Common questions relating to Bowes Park leasehold conveyancing
Frank (my husband) and I may need to sub-let our Bowes Park garden flat temporarily due to a career opportunity. We used a Bowes Park conveyancing practice in 2001 but they have since shut and we did not think at the time get any guidance as to whether the lease allows us to sublet. How do we find out?
Some leases for properties in Bowes Park do contain a provision to say that subletting is only permitted with prior consent from the landlord. The landlord is not entitled to unreasonably refuse but, in such cases, they would need to see references. Experience dictates that problems are usually caused by unsatisfactory tenants rather than owner-occupiers and for that reason you can expect the freeholder to take up the references and consider them carefully before granting permission.
Having checked my lease I have discovered that there are only Fifty years left on my lease in Bowes Park. I now wish to extend my lease but my landlord is missing. What are my options?
On the basis that you meet the appropriate requirements, under the Leasehold Reform, Housing and Urban Development Act 1993 you can apply to the County Court for for permission to dispense with the service of the initial notice. This will enable the lease to be lengthened by the Court. However, you will be required to demonstrate that you have done all that could be expected to track down the freeholder. For most situations an enquiry agent may be helpful to carry out a search and to produce a report which can be accepted by the court as evidence that the landlord is indeed missing. It is wise to seek advice from a conveyancer both on devolving into the landlord’s absence and the application to the County Court overseeing Bowes Park.
Due to exchange soon on a leasehold property in Bowes Park. Conveyancing lawyers have said that they are sending me a report on Monday. What should I be looking out for?
Your report on title for your leasehold conveyancing in Bowes Park should include some of the following:
- Are you allowed to have a pet in the flat?
Back In 2008, I bought a leasehold house in Bowes Park. Conveyancing and Birmingham Midshires mortgage organised. A letter has just been received from someone claiming to own the reversionary interest in the property. Attached was a demand for arrears of ground rent dating back to 1996. The conveyancing practitioner in Bowes Park who acted for me is not around.Any advice?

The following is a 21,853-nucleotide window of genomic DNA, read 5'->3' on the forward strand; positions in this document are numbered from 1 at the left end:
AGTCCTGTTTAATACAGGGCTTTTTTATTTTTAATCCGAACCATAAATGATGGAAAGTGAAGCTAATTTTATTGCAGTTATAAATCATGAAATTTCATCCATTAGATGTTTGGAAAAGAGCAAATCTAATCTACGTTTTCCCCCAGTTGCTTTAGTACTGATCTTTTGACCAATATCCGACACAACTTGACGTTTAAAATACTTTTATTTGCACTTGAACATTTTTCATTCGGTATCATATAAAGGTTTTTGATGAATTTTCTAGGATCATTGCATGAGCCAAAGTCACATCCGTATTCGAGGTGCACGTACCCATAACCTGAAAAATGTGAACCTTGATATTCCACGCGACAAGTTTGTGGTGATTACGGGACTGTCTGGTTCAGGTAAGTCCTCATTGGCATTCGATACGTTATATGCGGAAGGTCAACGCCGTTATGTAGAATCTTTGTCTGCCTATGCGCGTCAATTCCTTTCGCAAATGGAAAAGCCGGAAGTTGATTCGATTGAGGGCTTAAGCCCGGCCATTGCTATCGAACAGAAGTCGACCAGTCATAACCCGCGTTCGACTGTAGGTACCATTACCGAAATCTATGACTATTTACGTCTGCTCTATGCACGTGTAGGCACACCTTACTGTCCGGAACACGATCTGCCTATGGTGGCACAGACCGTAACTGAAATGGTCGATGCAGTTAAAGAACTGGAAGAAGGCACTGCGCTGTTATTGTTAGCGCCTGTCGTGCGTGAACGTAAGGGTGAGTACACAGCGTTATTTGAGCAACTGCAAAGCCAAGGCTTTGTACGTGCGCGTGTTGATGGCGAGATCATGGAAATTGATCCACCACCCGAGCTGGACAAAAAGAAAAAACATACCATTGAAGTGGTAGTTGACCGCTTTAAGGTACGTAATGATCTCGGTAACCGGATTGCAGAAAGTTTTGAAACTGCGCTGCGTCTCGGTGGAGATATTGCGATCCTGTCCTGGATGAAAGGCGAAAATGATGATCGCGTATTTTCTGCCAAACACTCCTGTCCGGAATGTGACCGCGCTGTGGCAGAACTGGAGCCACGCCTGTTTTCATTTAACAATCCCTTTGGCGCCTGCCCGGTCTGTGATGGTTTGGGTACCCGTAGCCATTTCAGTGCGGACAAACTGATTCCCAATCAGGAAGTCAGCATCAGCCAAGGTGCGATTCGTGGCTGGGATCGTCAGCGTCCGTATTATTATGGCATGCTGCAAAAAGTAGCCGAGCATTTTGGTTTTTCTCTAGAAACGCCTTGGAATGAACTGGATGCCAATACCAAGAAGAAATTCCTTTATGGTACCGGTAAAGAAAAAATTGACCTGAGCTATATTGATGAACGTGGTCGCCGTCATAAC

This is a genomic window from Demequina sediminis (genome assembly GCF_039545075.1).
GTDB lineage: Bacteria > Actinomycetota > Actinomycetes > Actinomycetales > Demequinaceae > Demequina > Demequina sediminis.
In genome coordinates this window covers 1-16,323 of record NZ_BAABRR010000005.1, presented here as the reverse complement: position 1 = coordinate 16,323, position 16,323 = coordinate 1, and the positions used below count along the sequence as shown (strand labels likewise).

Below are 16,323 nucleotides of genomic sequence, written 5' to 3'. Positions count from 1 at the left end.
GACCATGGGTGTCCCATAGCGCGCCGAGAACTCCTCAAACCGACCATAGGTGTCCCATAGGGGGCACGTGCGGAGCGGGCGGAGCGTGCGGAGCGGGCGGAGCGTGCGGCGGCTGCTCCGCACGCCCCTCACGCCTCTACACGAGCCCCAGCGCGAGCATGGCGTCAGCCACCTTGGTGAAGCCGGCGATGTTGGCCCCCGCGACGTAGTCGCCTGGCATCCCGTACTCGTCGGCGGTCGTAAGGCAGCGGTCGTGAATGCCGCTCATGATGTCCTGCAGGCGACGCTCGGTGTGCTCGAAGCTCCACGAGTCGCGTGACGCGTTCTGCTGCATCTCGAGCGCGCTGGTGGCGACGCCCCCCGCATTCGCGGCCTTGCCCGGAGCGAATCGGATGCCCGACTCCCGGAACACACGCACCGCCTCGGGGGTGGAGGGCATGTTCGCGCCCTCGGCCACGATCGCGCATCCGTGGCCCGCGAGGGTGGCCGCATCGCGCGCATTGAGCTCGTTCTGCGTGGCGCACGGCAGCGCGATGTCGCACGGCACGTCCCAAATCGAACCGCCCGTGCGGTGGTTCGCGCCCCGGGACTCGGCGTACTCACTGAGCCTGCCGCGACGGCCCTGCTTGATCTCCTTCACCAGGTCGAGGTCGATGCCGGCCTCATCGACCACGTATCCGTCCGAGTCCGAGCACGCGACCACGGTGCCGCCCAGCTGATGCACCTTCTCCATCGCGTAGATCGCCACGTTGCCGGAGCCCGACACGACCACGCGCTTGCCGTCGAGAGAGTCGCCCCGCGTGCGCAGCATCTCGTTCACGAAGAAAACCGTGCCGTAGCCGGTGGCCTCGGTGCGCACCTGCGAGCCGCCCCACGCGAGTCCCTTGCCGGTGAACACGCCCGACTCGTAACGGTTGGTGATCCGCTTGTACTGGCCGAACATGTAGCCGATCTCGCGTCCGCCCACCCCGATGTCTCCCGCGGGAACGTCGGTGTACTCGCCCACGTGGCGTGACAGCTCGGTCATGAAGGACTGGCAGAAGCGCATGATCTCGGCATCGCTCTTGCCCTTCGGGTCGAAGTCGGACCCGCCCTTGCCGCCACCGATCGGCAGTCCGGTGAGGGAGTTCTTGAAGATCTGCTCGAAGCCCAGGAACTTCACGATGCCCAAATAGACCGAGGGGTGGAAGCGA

The first thing you should do is make enquiries of HMLR to make sure that this person is indeed the registered owner of the freehold reversion. You do not need to incur the fees of a Bowes Park conveyancing firm to do this as you can do this on the Land Registry website for less than a fiver. You should note that regardless, even if this is the rightful freeholder, under the Limitation Act 1980 no more than 6 years of rent can be collected.
Completion in due on the disposal of our £475000 garden flat in Bowes Park in seven days. The managing agents has quoted £312 for Landlord’s certificate, insurance certificate and 3 years service charge statements. Is it legal for a freeholder to charge an administration fee for a flat conveyance in Bowes Park?
For most leasehold sales in Bowes Park conveyancing will involve, questions about the management of a building inevitably needing to be answered directly by the freeholder or its agent, this includes :
- Addressing conveyancing due diligence enquiries
- Where consent is required before sale in Bowes Park
- Copies of the building insurance and schedule
- Deeds of covenant upon sale
- Registering of the assignment of the change of lessee after a sale
I have tried to negotiate informally with with my landlord for a lease extension without getting anywhere. Can one make an application to the Leasehold Valuation Tribunal? Can you recommend a Bowes Park conveyancing firm to act on my behalf?
You certainly can. We are happy to put you in touch with a Bowes Park conveyancing firm who can help.
An example of a Lease Extension decision for a Bowes Park residence is First Floor Flat 109 Lyndhurst Road in May 2010. Following a vesting order by Edmonton County Court on 29th October 2009 the Tribunal decided on a figure of £5,012 for a lease extension. This case related to 1 flat. The the unexpired term as at the valuation date was 81.79 years.